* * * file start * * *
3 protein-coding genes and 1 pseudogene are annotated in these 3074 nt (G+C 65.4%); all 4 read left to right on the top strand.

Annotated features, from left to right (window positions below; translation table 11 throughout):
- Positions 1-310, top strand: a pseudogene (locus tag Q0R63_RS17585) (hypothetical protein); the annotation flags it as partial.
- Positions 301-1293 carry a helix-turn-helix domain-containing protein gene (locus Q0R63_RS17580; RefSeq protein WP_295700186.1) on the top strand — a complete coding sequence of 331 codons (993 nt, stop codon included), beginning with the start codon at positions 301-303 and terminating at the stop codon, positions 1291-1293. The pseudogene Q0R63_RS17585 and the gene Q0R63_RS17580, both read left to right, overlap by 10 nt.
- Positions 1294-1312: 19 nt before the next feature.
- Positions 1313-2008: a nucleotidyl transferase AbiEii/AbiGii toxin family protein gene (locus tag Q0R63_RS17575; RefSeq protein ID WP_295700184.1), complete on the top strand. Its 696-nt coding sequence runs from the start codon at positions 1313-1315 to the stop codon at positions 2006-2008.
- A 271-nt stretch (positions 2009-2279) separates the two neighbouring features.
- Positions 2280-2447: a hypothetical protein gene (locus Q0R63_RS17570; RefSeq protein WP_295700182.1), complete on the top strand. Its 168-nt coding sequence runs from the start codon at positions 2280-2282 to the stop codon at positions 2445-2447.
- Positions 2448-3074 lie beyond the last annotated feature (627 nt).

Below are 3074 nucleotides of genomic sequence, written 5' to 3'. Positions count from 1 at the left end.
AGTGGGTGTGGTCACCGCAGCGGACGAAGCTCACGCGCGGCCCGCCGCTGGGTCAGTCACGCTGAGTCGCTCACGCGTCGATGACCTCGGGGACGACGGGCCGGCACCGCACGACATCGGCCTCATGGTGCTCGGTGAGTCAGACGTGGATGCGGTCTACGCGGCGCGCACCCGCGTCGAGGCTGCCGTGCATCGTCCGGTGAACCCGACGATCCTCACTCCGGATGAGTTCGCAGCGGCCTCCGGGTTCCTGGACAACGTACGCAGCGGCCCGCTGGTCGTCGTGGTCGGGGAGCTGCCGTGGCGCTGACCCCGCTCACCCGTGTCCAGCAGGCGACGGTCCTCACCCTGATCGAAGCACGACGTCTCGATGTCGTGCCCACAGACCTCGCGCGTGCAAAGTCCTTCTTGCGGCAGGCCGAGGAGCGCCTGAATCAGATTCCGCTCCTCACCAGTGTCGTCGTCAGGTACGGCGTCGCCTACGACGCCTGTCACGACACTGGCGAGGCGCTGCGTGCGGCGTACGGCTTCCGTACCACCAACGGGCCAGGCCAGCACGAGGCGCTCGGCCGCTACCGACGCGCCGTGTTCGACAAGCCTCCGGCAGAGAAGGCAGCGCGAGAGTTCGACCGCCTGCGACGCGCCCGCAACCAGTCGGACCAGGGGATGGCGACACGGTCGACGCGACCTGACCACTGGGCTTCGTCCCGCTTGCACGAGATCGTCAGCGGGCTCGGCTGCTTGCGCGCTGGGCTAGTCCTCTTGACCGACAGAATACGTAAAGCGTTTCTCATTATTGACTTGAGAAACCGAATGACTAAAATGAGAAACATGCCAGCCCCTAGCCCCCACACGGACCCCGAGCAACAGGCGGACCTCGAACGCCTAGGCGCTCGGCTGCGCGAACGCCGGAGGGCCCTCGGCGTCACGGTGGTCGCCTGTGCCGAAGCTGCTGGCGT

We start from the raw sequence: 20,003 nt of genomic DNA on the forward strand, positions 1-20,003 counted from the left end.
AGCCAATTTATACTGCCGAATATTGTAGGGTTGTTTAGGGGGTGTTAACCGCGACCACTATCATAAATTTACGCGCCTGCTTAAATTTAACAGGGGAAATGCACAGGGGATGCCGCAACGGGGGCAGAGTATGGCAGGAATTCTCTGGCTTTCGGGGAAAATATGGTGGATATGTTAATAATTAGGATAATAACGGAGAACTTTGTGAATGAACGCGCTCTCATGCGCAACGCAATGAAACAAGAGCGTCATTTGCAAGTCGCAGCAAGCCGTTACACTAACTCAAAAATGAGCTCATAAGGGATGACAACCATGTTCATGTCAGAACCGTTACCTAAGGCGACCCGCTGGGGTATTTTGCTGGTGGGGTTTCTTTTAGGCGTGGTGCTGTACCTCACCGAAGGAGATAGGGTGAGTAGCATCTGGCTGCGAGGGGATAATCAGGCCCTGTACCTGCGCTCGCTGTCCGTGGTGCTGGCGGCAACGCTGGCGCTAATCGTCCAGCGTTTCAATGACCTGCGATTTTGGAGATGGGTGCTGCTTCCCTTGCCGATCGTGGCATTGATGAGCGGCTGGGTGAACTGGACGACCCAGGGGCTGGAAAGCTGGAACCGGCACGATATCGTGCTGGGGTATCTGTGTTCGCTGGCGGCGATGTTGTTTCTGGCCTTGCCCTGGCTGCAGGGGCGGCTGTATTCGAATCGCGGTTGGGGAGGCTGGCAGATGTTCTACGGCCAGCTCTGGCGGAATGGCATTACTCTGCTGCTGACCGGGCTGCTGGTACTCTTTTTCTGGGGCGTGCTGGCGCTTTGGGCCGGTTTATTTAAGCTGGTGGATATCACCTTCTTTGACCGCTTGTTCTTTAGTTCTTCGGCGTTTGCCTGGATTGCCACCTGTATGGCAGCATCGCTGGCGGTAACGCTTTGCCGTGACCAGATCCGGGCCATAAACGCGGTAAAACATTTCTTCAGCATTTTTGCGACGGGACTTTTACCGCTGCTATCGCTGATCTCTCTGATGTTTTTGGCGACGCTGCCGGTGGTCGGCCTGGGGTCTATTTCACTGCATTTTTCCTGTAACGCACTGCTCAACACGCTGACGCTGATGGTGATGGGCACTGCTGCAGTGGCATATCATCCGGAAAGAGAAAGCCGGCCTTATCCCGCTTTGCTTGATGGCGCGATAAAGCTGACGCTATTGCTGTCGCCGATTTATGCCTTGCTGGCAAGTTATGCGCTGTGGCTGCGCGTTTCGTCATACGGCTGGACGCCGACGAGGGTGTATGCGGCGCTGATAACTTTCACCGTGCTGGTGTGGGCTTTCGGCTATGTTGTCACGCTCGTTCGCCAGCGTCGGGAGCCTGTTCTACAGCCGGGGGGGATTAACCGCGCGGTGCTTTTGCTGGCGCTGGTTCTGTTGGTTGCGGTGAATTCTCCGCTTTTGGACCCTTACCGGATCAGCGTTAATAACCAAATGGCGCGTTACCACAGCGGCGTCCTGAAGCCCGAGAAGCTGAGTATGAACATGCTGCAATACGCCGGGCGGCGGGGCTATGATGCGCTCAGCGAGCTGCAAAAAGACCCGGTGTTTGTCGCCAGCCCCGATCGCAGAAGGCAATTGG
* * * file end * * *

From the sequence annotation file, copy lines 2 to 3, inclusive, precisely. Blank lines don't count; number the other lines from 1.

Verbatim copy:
Annotated features, from left to right (window positions below; translation table 11 throughout):
- Positions 1-310, top strand: a pseudogene (locus tag Q0R63_RS17585) (hypothetical protein); the annotation flags it as partial.